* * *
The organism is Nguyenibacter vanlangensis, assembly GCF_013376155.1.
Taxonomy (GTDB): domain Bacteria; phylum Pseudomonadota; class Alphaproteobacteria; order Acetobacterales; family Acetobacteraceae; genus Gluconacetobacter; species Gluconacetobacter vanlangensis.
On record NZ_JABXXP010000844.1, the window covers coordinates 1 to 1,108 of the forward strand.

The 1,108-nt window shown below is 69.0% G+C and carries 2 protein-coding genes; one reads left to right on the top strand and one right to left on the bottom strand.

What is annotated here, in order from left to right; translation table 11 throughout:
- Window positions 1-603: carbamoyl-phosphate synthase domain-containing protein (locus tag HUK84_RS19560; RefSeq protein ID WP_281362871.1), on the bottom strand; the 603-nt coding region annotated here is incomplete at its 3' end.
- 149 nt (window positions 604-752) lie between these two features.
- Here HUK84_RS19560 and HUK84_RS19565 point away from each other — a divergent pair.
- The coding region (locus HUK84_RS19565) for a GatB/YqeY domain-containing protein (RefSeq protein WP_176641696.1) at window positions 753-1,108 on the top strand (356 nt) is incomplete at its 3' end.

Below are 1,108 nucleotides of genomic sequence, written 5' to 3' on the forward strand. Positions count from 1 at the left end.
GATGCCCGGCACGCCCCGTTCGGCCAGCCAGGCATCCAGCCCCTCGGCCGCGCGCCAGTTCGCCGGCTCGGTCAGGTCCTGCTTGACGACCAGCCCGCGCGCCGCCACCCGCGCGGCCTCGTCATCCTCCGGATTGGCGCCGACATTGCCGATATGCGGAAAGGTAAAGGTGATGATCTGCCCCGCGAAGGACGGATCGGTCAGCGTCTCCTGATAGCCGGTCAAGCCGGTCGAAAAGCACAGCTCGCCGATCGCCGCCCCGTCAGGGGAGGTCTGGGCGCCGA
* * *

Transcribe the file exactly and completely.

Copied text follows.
The organism is Nguyenibacter vanlangensis, assembly GCF_013376155.1.
Taxonomy (GTDB): domain Bacteria; phylum Pseudomonadota; class Alphaproteobacteria; order Acetobacterales; family Acetobacteraceae; genus Gluconacetobacter; species Gluconacetobacter vanlangensis.
On record NZ_JABXXP010000844.1, the window covers coordinates 1 to 1,108 of the forward strand.

The 1,108-nt window shown below is 69.0% G+C and carries 2 protein-coding genes; one reads left to right on the top strand and one right to left on the bottom strand.

What is annotated here, in order from left to right; translation table 11 throughout:
- Window positions 1-603: carbamoyl-phosphate synthase domain-containing protein (locus tag HUK84_RS19560; RefSeq protein ID WP_281362871.1), on the bottom strand; the 603-nt coding region annotated here is incomplete at its 3' end.
- 149 nt (window positions 604-752) lie between these two features.
- Here HUK84_RS19560 and HUK84_RS19565 point away from each other — a divergent pair.
- The coding region (locus HUK84_RS19565) for a GatB/YqeY domain-containing protein (RefSeq protein WP_176641696.1) at window positions 753-1,108 on the top strand (356 nt) is incomplete at its 3' end.

Below are 1,108 nucleotides of genomic sequence, written 5' to 3' on the forward strand. Positions count from 1 at the left end.
GATGCCCGGCACGCCCCGTTCGGCCAGCCAGGCATCCAGCCCCTCGGCCGCGCGCCAGTTCGCCGGCTCGGTCAGGTCCTGCTTGACGACCAGCCCGCGCGCCGCCACCCGCGCGGCCTCGTCATCCTCCGGATTGGCGCCGACATTGCCGATATGCGGAAAGGTAAAGGTGATGATCTGCCCCGCGAAGGACGGATCGGTCAGCGTCTCCTGATAGCCGGTCAAGCCGGTCGAAAAGCACAGCTCGCCGATCGCCGCCCCGTCAGGGGAGGTCTGGGCGCCGA